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The rear window and the rear shelf are also glued in place. Now waiting for the headliner to be finished...

 

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While waiting for paint to dry I started on the seats, cleaning up the lot of parts that make up the frames and assembled the bases.

 

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Then it was time for all the seat upholstery parts. Unfortunately they are moulded is some harder vinyl. Needs a bit of work to clean up decently, and there's deformations that needs a bit of attention. Probably more than once... The front seats had some mould problems with thin surface layers peeling off. I have tried to make repairs with CA and sanding, I hope it will be OK.

 

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The rest of the parts for the rear seat are made in styrene. Gluing the vinyl and styrene proved problematic. Ordinary cement does nothing with the vinyl and even CA has problems getting a grip. It seems sanded surfaces, CA and long drying time may work, at least if handled with care. I think these seats will not be the most pleasant part of this build... Why didn't Heller make them in ordinary styrene?

 

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It might even be that the headliner will not be the worst experience...

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The base colour of the headliner has been sprayed.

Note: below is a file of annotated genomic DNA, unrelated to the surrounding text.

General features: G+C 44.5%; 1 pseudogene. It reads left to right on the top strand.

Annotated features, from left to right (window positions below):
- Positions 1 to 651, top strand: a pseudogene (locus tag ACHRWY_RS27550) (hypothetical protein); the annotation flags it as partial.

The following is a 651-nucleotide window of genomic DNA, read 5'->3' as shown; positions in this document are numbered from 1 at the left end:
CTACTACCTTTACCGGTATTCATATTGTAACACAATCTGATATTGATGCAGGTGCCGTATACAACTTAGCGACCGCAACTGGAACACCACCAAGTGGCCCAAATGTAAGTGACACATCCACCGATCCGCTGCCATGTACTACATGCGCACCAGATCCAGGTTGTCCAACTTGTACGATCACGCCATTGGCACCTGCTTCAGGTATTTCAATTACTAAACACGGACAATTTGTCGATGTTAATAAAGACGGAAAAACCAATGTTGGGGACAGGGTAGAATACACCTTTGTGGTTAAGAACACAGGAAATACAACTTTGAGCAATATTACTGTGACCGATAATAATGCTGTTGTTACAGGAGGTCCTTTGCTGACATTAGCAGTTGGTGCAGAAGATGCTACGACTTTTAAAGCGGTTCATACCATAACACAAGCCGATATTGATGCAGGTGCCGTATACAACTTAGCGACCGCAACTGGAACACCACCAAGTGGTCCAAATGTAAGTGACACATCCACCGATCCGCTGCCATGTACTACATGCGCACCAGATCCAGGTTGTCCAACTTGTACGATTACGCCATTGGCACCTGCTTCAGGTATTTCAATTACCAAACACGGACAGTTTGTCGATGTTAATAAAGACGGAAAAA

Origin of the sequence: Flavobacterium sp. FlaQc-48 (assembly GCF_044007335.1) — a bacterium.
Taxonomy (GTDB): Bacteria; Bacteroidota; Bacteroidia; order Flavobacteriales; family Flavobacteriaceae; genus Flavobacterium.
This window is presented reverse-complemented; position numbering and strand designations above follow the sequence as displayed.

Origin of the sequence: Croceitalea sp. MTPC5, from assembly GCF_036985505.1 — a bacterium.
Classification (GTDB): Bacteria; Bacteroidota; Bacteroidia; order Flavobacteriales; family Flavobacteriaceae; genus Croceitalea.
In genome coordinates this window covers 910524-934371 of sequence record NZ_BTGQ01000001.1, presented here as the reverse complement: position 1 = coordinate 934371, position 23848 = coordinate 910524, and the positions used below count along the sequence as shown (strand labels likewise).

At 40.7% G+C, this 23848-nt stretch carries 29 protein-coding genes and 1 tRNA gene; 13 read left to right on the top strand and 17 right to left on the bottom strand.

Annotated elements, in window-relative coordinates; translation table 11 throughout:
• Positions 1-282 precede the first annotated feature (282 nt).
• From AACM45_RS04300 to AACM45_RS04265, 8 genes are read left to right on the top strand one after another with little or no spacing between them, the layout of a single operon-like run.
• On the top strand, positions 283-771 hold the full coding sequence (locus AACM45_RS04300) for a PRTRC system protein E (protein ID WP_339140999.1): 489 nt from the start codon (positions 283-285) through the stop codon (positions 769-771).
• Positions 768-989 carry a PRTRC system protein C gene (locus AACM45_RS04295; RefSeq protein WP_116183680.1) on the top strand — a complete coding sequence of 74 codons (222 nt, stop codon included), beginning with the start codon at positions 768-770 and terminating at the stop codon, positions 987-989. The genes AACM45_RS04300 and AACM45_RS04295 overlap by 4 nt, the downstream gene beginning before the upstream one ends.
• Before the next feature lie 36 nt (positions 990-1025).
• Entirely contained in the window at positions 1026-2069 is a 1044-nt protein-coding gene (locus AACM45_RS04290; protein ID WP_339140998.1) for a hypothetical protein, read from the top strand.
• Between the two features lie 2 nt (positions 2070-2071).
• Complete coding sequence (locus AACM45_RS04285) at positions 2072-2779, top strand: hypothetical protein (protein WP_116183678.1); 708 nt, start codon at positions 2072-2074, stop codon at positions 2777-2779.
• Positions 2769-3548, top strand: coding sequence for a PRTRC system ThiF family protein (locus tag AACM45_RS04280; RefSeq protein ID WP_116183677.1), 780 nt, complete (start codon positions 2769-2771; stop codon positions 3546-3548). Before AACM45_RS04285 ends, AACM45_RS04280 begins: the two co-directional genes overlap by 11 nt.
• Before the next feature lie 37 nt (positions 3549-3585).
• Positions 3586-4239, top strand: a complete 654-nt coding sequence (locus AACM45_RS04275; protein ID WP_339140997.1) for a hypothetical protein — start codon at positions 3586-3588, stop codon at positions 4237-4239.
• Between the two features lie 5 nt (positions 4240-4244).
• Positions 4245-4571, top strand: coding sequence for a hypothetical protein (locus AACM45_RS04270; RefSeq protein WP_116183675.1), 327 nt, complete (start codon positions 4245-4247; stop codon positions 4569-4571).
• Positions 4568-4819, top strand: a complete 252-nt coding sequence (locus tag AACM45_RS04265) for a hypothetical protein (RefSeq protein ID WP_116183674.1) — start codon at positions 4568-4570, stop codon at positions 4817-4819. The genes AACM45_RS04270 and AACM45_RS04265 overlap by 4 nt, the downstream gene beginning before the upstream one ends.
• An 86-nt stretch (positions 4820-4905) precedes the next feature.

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Then I had to continue working on the back seat.

 

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Actually Heller first wants me to build the rear suspension, but it does not make sense right now so I'm waiting with that, I need to join the body and floor first.

 

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The back side and underside of the rear seat were finished in the end, and ready for paint. It's problematic to work with the seat parts as all glue joints cracks easily and the vinyl doesn't sand terribly well, but I'm trying to carry on.

 

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The seat frames were finished off and got a coat of semi gloss black.

 

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The back of the rear seat parts also got a coat of black.

 

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The vac form sheet comes with parts "B" which are the pockets for the seat backs. They are not mentioned anywhere in the instructions or the parts list, and they are also moulded into the vinyl seat back parts. They do look a bit dull moulded in one piece, but since working on the seats leaves a lot to be desired I wasn't going to bother.

 

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As I started rigging the parts for paint I changed my mind. I could always try and make new seat backs from 1 mm styrene sheet, they would not be a worse fit than the original parts and equally difficult to glue, but probably with better defined pockets. A few minutes later the new parts were ready. They will be painted separately. I think this will be better.

 

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Again I found myself waiting for paint to dry, so I continue preparing parts. The dashboard is a small project in itself.

 

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Remember I added some small reinforcements on the inside where the body wants to crack in the joints? Now it's time to pay for that as they interfere with the lower front side panels.